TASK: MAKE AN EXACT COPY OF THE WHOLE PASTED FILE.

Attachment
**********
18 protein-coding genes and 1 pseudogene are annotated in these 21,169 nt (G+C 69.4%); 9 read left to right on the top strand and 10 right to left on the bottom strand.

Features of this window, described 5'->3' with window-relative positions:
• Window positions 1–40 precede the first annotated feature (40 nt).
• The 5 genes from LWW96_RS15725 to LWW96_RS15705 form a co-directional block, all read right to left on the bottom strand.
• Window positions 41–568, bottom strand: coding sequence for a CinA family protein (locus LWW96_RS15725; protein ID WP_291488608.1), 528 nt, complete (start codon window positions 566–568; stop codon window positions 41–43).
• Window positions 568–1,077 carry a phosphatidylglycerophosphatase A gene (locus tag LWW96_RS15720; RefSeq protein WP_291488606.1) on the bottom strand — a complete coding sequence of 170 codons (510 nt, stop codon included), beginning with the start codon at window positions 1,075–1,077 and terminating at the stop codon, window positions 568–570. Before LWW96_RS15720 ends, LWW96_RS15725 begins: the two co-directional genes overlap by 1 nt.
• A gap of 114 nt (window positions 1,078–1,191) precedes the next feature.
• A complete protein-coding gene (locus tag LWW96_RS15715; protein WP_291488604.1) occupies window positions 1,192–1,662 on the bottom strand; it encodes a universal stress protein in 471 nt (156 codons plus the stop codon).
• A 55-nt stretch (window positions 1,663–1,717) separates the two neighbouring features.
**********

18 protein-coding genes and 1 pseudogene are annotated in these 21,169 nt (G+C 69.4%); 9 read left to right on the top strand and 10 right to left on the bottom strand.

Features of this window, described 5'->3' with window-relative positions:
• Window positions 1–40 precede the first annotated feature (40 nt).
• The 5 genes from LWW96_RS15725 to LWW96_RS15705 form a co-directional block, all read right to left on the bottom strand.
• Window positions 41–568, bottom strand: coding sequence for a CinA family protein (locus LWW96_RS15725; protein ID WP_291488608.1), 528 nt, complete (start codon window positions 566–568; stop codon window positions 41–43).
• Window positions 568–1,077 carry a phosphatidylglycerophosphatase A gene (locus tag LWW96_RS15720; RefSeq protein WP_291488606.1) on the bottom strand — a complete coding sequence of 170 codons (510 nt, stop codon included), beginning with the start codon at window positions 1,075–1,077 and terminating at the stop codon, window positions 568–570. Before LWW96_RS15720 ends, LWW96_RS15725 begins: the two co-directional genes overlap by 1 nt.
• A gap of 114 nt (window positions 1,078–1,191) precedes the next feature.
• A complete protein-coding gene (locus tag LWW96_RS15715; protein WP_291488604.1) occupies window positions 1,192–1,662 on the bottom strand; it encodes a universal stress protein in 471 nt (156 codons plus the stop codon).
• A 55-nt stretch (window positions 1,663–1,717) separates the two neighbouring features.